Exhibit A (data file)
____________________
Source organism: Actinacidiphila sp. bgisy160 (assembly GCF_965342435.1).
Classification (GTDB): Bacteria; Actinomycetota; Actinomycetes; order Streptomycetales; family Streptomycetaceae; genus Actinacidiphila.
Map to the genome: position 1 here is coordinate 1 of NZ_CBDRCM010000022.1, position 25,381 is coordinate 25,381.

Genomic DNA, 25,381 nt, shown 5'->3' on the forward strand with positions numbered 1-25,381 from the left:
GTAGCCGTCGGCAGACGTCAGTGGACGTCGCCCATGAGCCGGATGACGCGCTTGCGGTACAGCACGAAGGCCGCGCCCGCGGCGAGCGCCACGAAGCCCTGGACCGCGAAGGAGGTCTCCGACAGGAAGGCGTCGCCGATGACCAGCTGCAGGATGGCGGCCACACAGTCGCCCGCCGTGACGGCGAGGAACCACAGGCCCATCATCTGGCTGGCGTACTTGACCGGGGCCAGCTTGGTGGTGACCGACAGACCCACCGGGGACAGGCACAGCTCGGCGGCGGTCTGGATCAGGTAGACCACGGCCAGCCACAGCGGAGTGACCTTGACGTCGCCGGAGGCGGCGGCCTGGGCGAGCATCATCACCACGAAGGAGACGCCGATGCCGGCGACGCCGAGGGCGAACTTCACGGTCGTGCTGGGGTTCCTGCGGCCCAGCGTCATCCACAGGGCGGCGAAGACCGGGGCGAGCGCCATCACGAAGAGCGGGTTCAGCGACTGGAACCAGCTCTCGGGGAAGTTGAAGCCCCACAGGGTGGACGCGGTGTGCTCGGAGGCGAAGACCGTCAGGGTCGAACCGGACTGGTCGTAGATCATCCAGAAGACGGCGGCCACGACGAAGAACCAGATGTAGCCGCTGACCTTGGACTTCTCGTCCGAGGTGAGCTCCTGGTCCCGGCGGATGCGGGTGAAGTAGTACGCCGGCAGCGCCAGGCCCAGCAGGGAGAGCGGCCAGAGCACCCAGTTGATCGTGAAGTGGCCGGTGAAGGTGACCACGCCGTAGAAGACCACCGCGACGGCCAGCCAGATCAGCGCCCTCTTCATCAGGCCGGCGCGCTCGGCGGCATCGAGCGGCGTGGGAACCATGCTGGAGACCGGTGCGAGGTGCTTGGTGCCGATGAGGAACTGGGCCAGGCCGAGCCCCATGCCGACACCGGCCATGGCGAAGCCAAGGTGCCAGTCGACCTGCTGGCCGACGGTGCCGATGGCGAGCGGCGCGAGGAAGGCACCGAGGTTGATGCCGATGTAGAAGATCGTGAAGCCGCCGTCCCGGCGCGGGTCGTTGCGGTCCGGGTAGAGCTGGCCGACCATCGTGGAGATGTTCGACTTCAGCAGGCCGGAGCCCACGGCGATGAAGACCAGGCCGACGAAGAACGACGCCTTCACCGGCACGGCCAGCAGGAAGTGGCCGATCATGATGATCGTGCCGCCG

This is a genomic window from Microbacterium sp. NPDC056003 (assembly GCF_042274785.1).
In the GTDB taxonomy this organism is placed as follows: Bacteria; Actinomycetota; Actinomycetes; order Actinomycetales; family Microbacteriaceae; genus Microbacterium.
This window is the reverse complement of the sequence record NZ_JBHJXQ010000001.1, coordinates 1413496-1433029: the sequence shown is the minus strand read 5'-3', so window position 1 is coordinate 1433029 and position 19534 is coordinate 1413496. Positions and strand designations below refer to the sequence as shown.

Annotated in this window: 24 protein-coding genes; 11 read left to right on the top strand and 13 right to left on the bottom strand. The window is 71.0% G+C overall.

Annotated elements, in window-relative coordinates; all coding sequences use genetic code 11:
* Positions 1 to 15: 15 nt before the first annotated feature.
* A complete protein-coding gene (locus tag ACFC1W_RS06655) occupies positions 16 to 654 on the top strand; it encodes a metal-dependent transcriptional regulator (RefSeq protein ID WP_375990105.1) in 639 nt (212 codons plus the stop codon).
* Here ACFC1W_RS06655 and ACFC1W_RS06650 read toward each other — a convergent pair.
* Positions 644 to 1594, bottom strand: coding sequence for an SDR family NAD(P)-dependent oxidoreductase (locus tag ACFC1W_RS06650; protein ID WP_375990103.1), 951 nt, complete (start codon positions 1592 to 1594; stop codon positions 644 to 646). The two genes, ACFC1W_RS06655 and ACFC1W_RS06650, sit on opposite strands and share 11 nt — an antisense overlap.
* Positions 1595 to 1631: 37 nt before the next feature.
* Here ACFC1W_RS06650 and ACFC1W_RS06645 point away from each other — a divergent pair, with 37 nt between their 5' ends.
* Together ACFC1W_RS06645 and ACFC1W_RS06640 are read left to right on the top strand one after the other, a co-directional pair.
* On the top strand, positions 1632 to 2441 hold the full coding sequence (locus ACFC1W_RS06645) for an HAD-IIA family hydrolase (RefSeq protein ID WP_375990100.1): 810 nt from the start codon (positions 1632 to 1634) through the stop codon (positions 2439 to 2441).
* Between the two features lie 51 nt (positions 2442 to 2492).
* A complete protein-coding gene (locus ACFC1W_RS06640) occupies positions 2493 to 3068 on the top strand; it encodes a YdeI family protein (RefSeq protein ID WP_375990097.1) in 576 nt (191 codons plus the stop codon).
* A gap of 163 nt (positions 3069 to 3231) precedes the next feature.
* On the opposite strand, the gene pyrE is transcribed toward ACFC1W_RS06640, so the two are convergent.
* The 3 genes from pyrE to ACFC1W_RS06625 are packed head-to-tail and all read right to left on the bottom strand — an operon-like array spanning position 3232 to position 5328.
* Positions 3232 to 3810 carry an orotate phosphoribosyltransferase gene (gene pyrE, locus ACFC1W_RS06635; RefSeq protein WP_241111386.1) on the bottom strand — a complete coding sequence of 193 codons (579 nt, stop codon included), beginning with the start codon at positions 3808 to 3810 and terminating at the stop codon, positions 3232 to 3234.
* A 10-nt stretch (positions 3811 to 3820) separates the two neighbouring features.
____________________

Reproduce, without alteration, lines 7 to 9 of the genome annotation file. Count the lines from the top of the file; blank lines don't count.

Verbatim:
In the GTDB taxonomy this organism is placed as follows: Bacteria; Actinomycetota; Actinomycetes; order Actinomycetales; family Microbacteriaceae; genus Microbacterium.
This window is the reverse complement of the sequence record NZ_JBHJXQ010000001.1, coordinates 1413496-1433029: the sequence shown is the minus strand read 5'-3', so window position 1 is coordinate 1433029 and position 19534 is coordinate 1413496. Positions and strand designations below refer to the sequence as shown.

Annotated in this window: 24 protein-coding genes; 11 read left to right on the top strand and 13 right to left on the bottom strand. The window is 71.0% G+C overall.